Two days later, after finding out the extent of my injury, the doctors took me to surgery to remove the tube and do a tracheostomy. A tracheostomy consists of making an incision in the neck and opening a direct airway through an incision in the trachea. The stoma that results from this can independently act as an airway for a tracheostomy tube (trach) to be inserted, allowing the person to breathe without the use of his or her nose or mouth. A ventilator can be attached to the trach or it can become the actual place a person uses to breathe. People can have trachs for different reasons, not just spinal cord injuries. An example would be someone with muscular dystrophy, someone who had/has throat or lung cancer etc.

My trach stays in the majority of the time, unless it's being changed. In that case, my nurses do a trach change by taking out the old one and inserting a brand-new sterile one. Depending on the person (age and size) depends on how often the trach gets changed. They change mine every three weeks, or unless it's needed before that. An instance where I would have to have my trach changed before the date would be if there was a mucous plug inside of it blocking my airway. This has happened before to me in which someone has had to do an emergency trach change (sometimes suctioning doesn’t clear this secretions as fast as just changing it does).  Trachs are pretty expensive, so many people sterilize them again in boiling hot water and reuse them.  Since I don’t do it very often, I just throw it away every time it gets changed.

I rarely have to suction anymore; usually every couple days or so.  That’s not very much for someone who has a trach and is vent dependent.  I don’t get big mucous plugs anymore and haven’t had to do an emergency trach change in years.  Now I just change it during the scheduled times.  Although my situation is complicated, I try my best to say as healthy as possible.  This includes staying away from smoky environments along with avoiding others with colds or who are sick.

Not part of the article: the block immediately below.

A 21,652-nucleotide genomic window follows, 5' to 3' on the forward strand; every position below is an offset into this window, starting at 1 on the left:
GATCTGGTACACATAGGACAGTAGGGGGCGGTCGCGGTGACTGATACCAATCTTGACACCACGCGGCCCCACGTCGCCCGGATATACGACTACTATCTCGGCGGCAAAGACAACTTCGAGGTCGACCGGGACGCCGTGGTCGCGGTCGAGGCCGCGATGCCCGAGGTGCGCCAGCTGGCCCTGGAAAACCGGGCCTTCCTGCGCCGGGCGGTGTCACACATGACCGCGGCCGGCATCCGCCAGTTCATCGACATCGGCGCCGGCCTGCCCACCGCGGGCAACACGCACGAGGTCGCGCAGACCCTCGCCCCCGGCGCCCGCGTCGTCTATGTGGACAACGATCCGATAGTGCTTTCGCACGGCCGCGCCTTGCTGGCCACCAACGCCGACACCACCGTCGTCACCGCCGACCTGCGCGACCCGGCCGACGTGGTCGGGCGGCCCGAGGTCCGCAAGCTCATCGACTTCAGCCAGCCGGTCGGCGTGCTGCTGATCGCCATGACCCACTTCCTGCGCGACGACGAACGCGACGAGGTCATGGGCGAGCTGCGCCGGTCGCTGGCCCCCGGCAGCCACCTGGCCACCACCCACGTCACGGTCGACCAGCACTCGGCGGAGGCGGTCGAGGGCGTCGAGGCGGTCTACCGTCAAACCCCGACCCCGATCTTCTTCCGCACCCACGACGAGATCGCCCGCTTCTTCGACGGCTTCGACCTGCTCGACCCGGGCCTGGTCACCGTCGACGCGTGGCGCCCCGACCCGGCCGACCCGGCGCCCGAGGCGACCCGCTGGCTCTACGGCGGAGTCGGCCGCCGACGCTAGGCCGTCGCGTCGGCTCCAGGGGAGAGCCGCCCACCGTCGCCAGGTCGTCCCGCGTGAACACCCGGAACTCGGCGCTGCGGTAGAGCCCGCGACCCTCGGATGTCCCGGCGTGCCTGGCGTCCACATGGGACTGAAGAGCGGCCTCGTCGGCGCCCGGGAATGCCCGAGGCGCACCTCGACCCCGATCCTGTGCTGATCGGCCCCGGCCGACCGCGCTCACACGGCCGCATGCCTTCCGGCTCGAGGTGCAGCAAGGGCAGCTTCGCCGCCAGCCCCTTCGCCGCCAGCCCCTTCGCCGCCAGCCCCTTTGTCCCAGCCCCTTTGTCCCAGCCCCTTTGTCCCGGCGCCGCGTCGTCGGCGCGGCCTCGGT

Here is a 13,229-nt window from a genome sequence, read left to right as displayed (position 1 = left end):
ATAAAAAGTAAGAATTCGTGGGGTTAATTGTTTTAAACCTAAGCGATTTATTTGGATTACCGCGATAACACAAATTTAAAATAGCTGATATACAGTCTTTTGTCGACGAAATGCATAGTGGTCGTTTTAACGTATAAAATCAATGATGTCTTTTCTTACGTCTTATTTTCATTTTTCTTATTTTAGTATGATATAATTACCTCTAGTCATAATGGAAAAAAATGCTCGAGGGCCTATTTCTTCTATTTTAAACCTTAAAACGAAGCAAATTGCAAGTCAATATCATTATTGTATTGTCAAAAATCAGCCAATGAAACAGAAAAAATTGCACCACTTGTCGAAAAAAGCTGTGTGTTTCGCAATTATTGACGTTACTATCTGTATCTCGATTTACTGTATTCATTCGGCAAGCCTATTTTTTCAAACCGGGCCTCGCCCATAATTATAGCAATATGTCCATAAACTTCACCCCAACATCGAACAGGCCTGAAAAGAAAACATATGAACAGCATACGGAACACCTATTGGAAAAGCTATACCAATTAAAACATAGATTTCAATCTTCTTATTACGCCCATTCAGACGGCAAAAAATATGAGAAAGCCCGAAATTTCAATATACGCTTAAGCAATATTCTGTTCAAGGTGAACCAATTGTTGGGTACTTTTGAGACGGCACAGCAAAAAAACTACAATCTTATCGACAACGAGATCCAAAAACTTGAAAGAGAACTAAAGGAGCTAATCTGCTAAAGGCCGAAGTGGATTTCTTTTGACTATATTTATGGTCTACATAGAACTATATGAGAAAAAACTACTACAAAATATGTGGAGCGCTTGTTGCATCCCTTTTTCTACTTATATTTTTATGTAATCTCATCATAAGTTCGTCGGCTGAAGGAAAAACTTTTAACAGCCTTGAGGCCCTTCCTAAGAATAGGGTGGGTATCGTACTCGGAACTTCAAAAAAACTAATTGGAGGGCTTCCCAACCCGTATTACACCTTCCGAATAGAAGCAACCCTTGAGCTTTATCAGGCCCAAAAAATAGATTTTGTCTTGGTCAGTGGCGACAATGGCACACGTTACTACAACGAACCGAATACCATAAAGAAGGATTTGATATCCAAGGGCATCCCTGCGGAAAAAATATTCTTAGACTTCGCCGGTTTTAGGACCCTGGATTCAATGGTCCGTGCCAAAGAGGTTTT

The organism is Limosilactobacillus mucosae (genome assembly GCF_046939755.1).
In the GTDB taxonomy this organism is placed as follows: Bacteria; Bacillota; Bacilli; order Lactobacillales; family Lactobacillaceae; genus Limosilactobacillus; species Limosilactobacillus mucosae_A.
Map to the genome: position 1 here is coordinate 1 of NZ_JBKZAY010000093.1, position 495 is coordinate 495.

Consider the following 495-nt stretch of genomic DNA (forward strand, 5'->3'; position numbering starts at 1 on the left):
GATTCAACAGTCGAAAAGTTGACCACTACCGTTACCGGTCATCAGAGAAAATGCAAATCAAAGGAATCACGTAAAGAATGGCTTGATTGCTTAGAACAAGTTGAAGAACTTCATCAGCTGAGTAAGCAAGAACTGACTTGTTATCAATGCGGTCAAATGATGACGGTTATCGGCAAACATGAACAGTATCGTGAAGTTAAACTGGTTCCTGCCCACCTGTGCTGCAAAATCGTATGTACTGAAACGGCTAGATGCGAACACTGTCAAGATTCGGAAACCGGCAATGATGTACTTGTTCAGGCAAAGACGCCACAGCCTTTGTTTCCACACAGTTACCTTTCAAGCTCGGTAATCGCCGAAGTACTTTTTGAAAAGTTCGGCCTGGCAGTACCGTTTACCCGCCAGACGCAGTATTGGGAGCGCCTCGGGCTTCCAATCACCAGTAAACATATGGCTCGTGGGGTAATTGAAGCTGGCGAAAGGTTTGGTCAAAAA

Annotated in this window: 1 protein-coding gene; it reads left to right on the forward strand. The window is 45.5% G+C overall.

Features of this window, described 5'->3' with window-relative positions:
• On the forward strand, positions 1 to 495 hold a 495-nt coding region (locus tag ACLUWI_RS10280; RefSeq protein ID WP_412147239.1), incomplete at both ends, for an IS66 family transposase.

There is a machine that I have called a cough assist; it attaches to the trach like the vent tubing does.  I use that twice a day.  It blows air into my lungs and then pulls it back out.  The cough assist has done wonders for me, including clearing my lungs.  Usually it brings up secretions which I then either suction or cough out.  This is most of the reason why I don’t have emergency trach changes anymore.

Cough assist machine

There are many different types of traches.  The one that I use has a cuff on it.  The cuff is actually a balloon that gets inflated using air or water.  It is around the stem of the trach.  To better explain this, I have posted a picture below. 
This is a picture of my trach.  The cuff is attached by a string (shown floating above the trach).  The balloon is around the bottom of the trach.  At this point it is not inflated.

This is what it looks like when the cuff is inflated.  It closes off the airway in the trachea so air cannot come out the mouth or nose.  It all gets diverted back down the tubes, making it so that the person cannot speak.

I don't keep enough water in my trach for it to completely close the air from coming out my mouth and nose. The balloon can hold at least 5 mL, however I only keep 3 mL. For me, I have a huge air leak around my trach so if the water is taken out, most of the air escapes around my trach. That's why I keep 3 mL of water in-to prevent air from escaping around my trach instead of out my mouth and nose like it's supposed to. That's how I'm still able to talk. When all or most of the air gets diverted out my mouth, it allows me to speak better and clearer.

Over time my stoma (the hole my trach is inserted in) has stretched so far that the leak has become more prominent even with water in my cuff.  If more water is added, it leaks even further around my trach, diverting it away from my mouth and nose and I’m unable to speak loud enough.  The leak also increases because the air needs someplace to go.

*A tracheostomy is an opening into the trachea (windpipe) that allows air to be pumped directly into the lungs. Many trach tubes are fitted with inflatable cuffs, which, when deflated, allow air to pass over the vocal cords, making speech possible. When the cuff is deflated, air "leaks" up around the tube and less air gets into the lungs, but many people can tolerate this air leak with adjustments to their ventilation system.

Question: Do you know why some people use a vent and a trach that dowake up Dragon esn't allow them to speak? I heard of someone with muscular dystrophy who had a vent and 'cuffed' trache which could be set to allow her to speak or not, but she usually had it set not to (during an interview she had the cuff set so she could). Is it a matter of money or of medical necessity?

Answer: No, it is not a matter of money.  It may be a matter of medical necessity or just a preference.  As I explained above, I use water in my trach cuff to prevent leaking around my stoma and trach.  In this case she uses a cuffed trach and prefers (or needs) to have it inflated fully, which takes away her ability to speak.  Either way, not all people with trachs have a cuffed one.  Like I said, there are many different types of trachs; I just named one kind.

Stay tuned for the continuous to this post coming up soon!